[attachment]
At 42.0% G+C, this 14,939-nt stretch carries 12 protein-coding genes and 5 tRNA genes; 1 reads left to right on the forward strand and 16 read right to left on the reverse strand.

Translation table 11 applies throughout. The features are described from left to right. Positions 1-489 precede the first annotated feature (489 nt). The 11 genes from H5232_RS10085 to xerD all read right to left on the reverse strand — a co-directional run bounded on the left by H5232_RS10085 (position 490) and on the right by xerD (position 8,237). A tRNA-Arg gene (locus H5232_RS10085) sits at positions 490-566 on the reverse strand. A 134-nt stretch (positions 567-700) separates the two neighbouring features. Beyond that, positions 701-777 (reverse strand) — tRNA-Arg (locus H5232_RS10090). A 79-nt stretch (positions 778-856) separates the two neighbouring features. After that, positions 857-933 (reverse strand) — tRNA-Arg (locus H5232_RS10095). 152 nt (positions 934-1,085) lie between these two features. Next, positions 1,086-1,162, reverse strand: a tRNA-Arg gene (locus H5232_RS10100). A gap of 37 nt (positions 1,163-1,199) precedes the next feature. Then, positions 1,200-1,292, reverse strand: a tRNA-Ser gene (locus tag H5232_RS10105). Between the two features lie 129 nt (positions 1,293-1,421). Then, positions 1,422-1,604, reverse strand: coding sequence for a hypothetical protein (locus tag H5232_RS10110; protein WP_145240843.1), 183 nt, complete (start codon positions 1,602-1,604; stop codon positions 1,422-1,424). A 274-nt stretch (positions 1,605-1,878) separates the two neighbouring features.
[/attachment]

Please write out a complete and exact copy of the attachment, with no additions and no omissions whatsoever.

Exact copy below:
At 42.0% G+C, this 14,939-nt stretch carries 12 protein-coding genes and 5 tRNA genes; 1 reads left to right on the forward strand and 16 read right to left on the reverse strand.

Translation table 11 applies throughout. The features are described from left to right. Positions 1-489 precede the first annotated feature (489 nt). The 11 genes from H5232_RS10085 to xerD all read right to left on the reverse strand — a co-directional run bounded on the left by H5232_RS10085 (position 490) and on the right by xerD (position 8,237). A tRNA-Arg gene (locus H5232_RS10085) sits at positions 490-566 on the reverse strand. A 134-nt stretch (positions 567-700) separates the two neighbouring features. Beyond that, positions 701-777 (reverse strand) — tRNA-Arg (locus H5232_RS10090). A 79-nt stretch (positions 778-856) separates the two neighbouring features. After that, positions 857-933 (reverse strand) — tRNA-Arg (locus H5232_RS10095). 152 nt (positions 934-1,085) lie between these two features. Next, positions 1,086-1,162, reverse strand: a tRNA-Arg gene (locus H5232_RS10100). A gap of 37 nt (positions 1,163-1,199) precedes the next feature. Then, positions 1,200-1,292, reverse strand: a tRNA-Ser gene (locus tag H5232_RS10105). Between the two features lie 129 nt (positions 1,293-1,421). Then, positions 1,422-1,604, reverse strand: coding sequence for a hypothetical protein (locus tag H5232_RS10110; protein WP_145240843.1), 183 nt, complete (start codon positions 1,602-1,604; stop codon positions 1,422-1,424). A 274-nt stretch (positions 1,605-1,878) separates the two neighbouring features.